The last part of the Christmas Oratorio was written for the Epiphany. While the narration is concerned with the arrival of the wise men, much of the music exhibits a darker cast heading toward Lent. The opening chorus has a complexion that is both passionate and vertiginous, going in one direction then veering off unexpectedly in another, as befits the text, which is concerned with the treachery of Herod. After a bit of narration, the soprano sings an accompanied recitative and aria, rather abstract in its condemnation of Herod and its pronouncement of God's power. The aria is a wonderful piece, full of the trickiest phrasing and unexpected ideas, very much in the manner of the opening chorus. After more narration and a chorale setting, Bach abandons the three kings, and in the tenor recitative and aria again concentrates on the treachery of Herod. The little four-voice recitative is thirty seconds of magic and leads into the astonishing final chorus, a triumphant trumpet-and-drum affair in which is imbedded the Passion Chorale. The Christmas Oratorio begins and ends, significantly, with the Passion Chorale, much in the manner of many nativity paintings of the period which show in the background a little sapling growing which is meant to be the tree of which the cross will be made.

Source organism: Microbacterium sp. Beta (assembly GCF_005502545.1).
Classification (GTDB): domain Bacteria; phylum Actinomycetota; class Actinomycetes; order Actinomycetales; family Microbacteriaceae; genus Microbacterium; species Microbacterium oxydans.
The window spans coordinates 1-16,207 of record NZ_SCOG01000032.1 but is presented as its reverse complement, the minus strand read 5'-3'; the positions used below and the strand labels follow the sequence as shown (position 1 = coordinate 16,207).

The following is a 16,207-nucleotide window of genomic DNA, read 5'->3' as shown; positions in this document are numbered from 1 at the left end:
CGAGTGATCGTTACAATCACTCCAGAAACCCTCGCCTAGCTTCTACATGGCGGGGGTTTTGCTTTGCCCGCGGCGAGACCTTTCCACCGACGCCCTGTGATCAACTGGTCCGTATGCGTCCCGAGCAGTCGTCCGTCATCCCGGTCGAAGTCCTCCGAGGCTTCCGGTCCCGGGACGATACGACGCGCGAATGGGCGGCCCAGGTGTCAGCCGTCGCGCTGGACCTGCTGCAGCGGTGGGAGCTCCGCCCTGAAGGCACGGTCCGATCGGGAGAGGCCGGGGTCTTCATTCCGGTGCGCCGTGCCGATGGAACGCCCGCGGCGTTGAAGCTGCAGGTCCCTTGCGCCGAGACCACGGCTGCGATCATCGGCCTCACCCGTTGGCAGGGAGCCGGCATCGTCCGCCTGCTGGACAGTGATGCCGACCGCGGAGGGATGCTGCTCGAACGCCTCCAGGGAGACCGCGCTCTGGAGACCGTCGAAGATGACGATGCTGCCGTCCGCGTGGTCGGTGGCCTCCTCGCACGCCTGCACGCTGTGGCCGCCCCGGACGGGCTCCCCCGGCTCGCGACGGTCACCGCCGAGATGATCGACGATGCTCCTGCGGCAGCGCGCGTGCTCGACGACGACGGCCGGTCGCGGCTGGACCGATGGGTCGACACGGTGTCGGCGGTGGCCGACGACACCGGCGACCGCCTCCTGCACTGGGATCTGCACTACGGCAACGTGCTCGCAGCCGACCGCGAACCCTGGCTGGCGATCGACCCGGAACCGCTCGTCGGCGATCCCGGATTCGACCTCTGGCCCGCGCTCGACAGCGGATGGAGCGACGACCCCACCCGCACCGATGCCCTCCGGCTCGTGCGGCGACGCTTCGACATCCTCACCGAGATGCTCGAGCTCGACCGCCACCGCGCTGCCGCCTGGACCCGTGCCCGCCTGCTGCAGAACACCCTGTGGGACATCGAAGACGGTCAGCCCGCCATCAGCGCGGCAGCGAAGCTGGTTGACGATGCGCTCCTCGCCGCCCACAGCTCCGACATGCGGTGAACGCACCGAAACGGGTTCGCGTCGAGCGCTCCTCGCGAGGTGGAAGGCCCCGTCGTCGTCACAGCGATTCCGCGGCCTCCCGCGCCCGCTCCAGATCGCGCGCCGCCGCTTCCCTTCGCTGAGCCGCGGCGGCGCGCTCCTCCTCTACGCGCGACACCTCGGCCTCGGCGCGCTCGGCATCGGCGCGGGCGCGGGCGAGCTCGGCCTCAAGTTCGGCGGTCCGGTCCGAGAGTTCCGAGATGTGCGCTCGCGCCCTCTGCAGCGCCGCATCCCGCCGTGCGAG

©Craig Smith

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